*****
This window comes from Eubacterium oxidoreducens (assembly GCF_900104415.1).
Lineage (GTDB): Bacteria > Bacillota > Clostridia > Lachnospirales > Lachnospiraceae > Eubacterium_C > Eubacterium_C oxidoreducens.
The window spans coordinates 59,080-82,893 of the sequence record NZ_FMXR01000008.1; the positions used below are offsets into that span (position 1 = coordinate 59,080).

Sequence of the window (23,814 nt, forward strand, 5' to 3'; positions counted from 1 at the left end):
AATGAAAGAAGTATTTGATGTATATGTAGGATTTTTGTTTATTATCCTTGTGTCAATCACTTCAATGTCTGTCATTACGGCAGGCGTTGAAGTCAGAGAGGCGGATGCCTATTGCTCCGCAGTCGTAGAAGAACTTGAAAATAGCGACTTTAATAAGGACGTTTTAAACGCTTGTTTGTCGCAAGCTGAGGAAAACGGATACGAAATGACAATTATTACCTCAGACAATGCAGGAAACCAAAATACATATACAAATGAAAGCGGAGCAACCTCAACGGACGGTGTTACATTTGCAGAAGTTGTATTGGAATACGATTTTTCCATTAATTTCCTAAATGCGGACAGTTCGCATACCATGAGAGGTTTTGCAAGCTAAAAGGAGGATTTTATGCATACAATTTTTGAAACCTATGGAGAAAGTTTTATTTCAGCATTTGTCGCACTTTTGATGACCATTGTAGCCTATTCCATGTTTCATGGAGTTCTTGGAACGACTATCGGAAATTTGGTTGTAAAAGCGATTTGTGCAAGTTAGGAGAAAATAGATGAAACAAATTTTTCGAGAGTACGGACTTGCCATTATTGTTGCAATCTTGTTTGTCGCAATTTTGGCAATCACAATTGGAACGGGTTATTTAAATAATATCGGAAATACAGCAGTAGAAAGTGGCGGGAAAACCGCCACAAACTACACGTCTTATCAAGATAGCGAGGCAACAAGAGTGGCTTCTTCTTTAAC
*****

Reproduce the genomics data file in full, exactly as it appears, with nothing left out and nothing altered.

This window comes from Eubacterium oxidoreducens (assembly GCF_900104415.1).
Lineage (GTDB): Bacteria > Bacillota > Clostridia > Lachnospirales > Lachnospiraceae > Eubacterium_C > Eubacterium_C oxidoreducens.
The window spans coordinates 59,080-82,893 of the sequence record NZ_FMXR01000008.1; the positions used below are offsets into that span (position 1 = coordinate 59,080).

Sequence of the window (23,814 nt, forward strand, 5' to 3'; positions counted from 1 at the left end):
AATGAAAGAAGTATTTGATGTATATGTAGGATTTTTGTTTATTATCCTTGTGTCAATCACTTCAATGTCTGTCATTACGGCAGGCGTTGAAGTCAGAGAGGCGGATGCCTATTGCTCCGCAGTCGTAGAAGAACTTGAAAATAGCGACTTTAATAAGGACGTTTTAAACGCTTGTTTGTCGCAAGCTGAGGAAAACGGATACGAAATGACAATTATTACCTCAGACAATGCAGGAAACCAAAATACATATACAAATGAAAGCGGAGCAACCTCAACGGACGGTGTTACATTTGCAGAAGTTGTATTGGAATACGATTTTTCCATTAATTTCCTAAATGCGGACAGTTCGCATACCATGAGAGGTTTTGCAAGCTAAAAGGAGGATTTTATGCATACAATTTTTGAAACCTATGGAGAAAGTTTTATTTCAGCATTTGTCGCACTTTTGATGACCATTGTAGCCTATTCCATGTTTCATGGAGTTCTTGGAACGACTATCGGAAATTTGGTTGTAAAAGCGATTTGTGCAAGTTAGGAGAAAATAGATGAAACAAATTTTTCGAGAGTACGGACTTGCCATTATTGTTGCAATCTTGTTTGTCGCAATTTTGGCAATCACAATTGGAACGGGTTATTTAAATAATATCGGAAATACAGCAGTAGAAAGTGGCGGGAAAACCGCCACAAACTACACGTCTTATCAAGATAGCGAGGCAACAAGAGTGGCTTCTTCTTTAAC